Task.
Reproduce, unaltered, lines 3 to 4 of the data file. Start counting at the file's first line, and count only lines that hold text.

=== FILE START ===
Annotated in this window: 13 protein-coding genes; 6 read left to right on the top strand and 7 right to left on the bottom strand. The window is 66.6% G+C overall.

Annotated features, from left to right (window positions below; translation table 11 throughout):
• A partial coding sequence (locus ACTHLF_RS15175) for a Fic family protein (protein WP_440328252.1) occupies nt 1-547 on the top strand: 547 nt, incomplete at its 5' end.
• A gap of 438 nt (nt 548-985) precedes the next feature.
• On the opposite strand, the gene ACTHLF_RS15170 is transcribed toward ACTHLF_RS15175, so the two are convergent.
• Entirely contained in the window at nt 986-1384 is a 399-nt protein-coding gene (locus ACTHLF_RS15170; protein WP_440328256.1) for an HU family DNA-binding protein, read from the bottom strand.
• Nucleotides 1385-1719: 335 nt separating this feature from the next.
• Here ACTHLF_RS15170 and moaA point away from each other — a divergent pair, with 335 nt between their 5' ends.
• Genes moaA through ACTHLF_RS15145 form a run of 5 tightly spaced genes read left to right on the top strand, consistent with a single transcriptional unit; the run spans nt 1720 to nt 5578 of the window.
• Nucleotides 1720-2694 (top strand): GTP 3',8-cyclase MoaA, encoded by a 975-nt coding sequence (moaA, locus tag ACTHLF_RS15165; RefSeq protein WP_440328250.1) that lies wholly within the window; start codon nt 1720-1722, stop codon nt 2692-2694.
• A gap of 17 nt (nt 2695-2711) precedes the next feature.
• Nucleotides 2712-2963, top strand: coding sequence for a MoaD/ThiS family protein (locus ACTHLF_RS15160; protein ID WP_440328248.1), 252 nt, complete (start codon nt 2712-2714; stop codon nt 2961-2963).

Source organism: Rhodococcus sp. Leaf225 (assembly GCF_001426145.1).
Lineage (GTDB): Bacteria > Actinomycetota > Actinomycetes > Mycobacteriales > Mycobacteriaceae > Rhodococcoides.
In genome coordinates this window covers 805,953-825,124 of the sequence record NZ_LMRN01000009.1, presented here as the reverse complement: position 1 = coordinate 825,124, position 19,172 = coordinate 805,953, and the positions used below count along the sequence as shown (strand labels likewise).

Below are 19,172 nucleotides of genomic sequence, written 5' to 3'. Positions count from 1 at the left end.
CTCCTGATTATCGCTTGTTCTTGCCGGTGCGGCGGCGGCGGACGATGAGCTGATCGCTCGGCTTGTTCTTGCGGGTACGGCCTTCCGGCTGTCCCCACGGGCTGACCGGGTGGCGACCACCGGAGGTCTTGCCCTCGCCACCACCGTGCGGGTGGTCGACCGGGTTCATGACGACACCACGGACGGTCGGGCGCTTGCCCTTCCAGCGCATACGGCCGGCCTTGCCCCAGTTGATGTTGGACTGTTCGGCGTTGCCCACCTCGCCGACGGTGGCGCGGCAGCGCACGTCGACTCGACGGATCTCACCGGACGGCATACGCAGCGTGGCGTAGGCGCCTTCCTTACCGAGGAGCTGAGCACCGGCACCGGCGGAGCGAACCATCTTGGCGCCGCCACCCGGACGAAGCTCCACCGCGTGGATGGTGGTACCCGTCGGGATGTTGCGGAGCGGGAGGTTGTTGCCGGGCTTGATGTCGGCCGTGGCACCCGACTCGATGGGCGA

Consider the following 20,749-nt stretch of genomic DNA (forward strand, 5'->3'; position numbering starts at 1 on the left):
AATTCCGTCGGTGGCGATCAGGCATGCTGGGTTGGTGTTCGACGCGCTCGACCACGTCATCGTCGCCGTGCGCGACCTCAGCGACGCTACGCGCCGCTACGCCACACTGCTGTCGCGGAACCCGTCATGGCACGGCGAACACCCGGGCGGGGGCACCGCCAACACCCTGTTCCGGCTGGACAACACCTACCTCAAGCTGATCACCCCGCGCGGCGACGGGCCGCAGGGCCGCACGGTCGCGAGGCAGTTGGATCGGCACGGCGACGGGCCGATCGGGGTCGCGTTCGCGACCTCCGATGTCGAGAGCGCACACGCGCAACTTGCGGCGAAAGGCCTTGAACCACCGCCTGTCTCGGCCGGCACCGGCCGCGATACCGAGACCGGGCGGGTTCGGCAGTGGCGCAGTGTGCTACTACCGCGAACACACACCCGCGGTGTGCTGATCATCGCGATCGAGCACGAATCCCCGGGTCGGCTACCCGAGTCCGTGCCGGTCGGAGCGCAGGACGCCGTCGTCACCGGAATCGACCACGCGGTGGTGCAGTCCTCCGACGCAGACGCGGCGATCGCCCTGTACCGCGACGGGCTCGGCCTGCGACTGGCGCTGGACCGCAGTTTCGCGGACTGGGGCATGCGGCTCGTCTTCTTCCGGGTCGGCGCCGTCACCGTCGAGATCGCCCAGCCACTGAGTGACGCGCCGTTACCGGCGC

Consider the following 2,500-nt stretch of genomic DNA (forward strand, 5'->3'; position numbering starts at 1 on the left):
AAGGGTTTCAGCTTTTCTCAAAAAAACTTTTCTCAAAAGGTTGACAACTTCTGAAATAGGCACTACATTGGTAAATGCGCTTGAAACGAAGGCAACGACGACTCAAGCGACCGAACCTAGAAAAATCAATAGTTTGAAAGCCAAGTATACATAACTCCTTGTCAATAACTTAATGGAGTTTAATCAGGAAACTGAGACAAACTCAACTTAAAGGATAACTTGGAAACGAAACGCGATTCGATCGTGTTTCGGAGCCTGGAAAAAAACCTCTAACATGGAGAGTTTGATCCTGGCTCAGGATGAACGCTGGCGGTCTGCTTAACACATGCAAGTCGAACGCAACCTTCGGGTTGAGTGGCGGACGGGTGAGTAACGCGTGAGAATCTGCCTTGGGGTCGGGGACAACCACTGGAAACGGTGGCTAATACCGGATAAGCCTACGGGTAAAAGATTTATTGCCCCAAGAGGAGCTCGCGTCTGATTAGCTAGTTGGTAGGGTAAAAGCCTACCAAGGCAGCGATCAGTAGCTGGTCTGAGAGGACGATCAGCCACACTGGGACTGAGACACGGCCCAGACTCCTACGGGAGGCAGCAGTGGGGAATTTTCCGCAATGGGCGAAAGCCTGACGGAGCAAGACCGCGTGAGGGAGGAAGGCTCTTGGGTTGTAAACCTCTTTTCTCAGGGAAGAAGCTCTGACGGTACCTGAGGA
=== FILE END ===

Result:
• A partial coding sequence (locus ACTHLF_RS15175) for a Fic family protein (protein WP_440328252.1) occupies nt 1-547 on the top strand: 547 nt, incomplete at its 5' end.
• A gap of 438 nt (nt 548-985) precedes the next feature.